Me and Coach Self got a special relationship.
Something most people don’t know about Coach is that when he’s all over you in practice — and he’s usually all over you — he wants you to talk back. He likes when you get agitated. If you’re not talking back, he goes even harder.
I remember this one day at practice when he wasn’t happy with my defense. So he and I were really going back and forth. When anyone questions my toughness, I can’t help but get defensive.
“Frank, you’re terrible!” he said. (Well, that’s basically what he said).
“Terrible?” I said. “Terrible? Nah, I’m a pit bull!”
“Pit bull?” he chirped back. “You’re a poodle!”
Poodle? I had to laugh.
I got my first nickname before I can even remember. (It wasn’t Poodle.)
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I always knew how to play ball. I was the best player on the playground wherever I was playing, including the blacktop in the middle of the Pin Oaks houses in Petersburg, Virginia. That’s where I grew up with seven siblings and my mom. I was a natural, so some guys who watched me on the playground outside our house started calling me The Phenom. I’m not talking about AAU coaches or scouts. I’m talking gangsters, drug dealers and some of the seedier dudes who hung around Pin Oaks.
My family did everything they could to shield me from that element of the projects. I gotta admit though, I liked the nickname.
In elementary school, I played in a tournament and a coach from around the way named Michael Blackwell was in the stands. In Petersburg, I was already well known, even though I was just a kid: When I entered the gym, someone would announce, over the loudspeaker, “Here comes Frank ‘the Pheeeeeeeeeeeeeeeenom’ Mason!” But I wanted people from outside Petersburg to know my name, too.
We won the tournament. (Obviously. I’m sorry, but obviously.) And after the game, Coach Blackwell came over to me and my mom and told us that he thought I had a lot of potential.
“I’d love for Frank to join my travel team,” Coach Blackwell said.
“That’s up to Frank,” my mom said. She wanted me to decide on my own. I was 11.
What do you think I said?
But it was more complicated than that.
My mom worked as a manager at Dollar General to support eight kids, but she was barely holding the house together. My dad wasn’t around — he was in prison on a drug conviction. He went in when I was one year old. That’s where coach Blackwell stepped in and changed my life. After school most days, he would come pick me up and drive me to his house in Ettrick, Virginia, about 20 minutes from Pin Oaks. I’d spend some nights at coach Blackwell’s house, playing basketball, watching basketball, breathing basketball. If it wasn’t for those nights at Coach Blackwell’s, I don’t know what I would have got into.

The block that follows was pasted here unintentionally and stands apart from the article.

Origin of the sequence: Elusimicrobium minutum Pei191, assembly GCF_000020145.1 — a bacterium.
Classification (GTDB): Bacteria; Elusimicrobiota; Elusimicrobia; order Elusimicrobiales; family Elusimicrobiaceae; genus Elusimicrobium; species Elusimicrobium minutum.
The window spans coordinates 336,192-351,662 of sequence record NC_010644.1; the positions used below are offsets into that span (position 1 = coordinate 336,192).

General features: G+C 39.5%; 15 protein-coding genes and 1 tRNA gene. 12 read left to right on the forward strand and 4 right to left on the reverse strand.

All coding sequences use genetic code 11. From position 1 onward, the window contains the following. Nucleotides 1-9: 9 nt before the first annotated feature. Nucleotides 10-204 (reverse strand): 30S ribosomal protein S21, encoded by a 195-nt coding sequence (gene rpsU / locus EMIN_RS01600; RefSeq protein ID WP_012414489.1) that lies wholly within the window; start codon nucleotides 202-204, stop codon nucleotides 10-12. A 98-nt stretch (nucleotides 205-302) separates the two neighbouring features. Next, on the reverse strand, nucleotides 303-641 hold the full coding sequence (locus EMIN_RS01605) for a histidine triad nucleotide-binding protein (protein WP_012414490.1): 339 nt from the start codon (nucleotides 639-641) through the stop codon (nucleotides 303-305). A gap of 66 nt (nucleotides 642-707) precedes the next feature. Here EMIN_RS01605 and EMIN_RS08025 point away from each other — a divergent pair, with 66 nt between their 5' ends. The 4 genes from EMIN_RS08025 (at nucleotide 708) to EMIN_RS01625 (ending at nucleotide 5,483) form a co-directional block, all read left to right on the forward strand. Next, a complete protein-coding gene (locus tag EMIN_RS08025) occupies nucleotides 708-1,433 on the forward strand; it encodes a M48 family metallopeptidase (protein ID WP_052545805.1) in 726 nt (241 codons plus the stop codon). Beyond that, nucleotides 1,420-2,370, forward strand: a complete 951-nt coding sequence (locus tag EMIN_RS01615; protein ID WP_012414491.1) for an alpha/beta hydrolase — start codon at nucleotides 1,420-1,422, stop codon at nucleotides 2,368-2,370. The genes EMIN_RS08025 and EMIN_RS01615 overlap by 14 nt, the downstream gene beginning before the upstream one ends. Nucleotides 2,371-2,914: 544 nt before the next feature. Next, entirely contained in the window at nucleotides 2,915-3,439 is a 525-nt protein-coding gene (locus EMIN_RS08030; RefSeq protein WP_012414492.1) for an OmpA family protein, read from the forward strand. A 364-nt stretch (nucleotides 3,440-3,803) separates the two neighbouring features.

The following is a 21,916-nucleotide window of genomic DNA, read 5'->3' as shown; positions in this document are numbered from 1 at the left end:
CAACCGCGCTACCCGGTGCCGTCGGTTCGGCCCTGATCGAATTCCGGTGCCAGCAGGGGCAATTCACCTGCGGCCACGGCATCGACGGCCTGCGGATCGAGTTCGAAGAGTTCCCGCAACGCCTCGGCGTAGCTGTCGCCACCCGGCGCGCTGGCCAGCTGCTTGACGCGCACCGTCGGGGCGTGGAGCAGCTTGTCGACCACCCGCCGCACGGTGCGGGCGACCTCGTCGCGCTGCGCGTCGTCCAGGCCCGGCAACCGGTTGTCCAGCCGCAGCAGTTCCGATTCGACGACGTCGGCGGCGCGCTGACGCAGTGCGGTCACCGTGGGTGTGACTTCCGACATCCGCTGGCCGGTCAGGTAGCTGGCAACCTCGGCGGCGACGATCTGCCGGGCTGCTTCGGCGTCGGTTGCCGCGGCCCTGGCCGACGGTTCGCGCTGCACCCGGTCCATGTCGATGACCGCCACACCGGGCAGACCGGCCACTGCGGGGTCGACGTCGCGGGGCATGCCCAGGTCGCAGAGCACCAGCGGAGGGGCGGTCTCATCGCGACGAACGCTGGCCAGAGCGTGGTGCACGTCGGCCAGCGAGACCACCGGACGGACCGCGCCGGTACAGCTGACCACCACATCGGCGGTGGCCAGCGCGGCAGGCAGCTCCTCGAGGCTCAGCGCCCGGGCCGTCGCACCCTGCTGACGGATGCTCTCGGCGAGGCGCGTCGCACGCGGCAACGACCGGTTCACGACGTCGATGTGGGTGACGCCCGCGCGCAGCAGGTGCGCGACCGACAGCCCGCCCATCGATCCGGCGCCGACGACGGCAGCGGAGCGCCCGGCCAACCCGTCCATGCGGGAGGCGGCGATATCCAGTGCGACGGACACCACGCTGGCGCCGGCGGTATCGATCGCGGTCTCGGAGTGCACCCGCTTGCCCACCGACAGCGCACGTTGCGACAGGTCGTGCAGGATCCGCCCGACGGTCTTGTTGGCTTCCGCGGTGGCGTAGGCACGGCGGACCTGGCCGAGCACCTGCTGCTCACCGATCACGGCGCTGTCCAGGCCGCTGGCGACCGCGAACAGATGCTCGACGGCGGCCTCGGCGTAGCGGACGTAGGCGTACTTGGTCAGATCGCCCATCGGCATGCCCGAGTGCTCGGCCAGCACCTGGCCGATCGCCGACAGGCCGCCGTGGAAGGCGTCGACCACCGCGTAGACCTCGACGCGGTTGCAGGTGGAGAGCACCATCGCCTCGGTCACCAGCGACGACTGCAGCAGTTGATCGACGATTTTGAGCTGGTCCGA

Coach likes to tell the story that, at the end of every out-of-town tournament, my only question for him was: “When is the next tournament?” It’s so hard to make it out of Petersburg, and he gave me the opportunity to have a better life through basketball.
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By the time I got to high school, I was a local celebrity. Trey Songz had gone to my high school about a decade before me and he supported the program, so when I was scoring 29 points per game as a junior and 30 points per game as a senior, we connected through our team’s success.
Not many people from Petersburg are like me and Trey — not that many people get out. So when Towson University offered me a scholarship my junior year, I took it immediately. A lot of people talk about that decision now, like it’s a shocking deal that I almost played there (and that my KU teammate Devonté Graham almost played at Appalachian State), but when you come from Petersburg, and someone offers you an opportunity to make your life better, you take it. Period.
But then, during my senior year, I failed my U.S. and Virginia Government class, and wouldn’t be eligible to play at Towson. I begged my teacher, Miss Nelson, to reconsider the grade but she refused to let me off the hook. I took summer school, but it wasn’t enough — my scholarship to Towson fell through.
I was devastated. Everyone in my family, everyone I knew was down too. Towson was gone. I was probably looking at a prep year at military school, and then a reopening of my recruitment, but other than that it was all question marks. I had recently fathered a child, a boy named Amari, so that added a lot of pressure to what I was going through.
Everything was up in the air for me. I felt like the dream was over.
But then, Massanutten Military Academy in Woodstock, Virginia reached out — my family and I decided that going there would help me get my academics up and keep me pretty close to home. However, it couldn’t be a more different setting than my public high school. I’d have to wear a uniform, complete with a FRANK MASON nametag, and march three times a day in formation, the first of which began at 5:45. I’d be scrubbing toilets and living with a bunch of strangers in one giant building.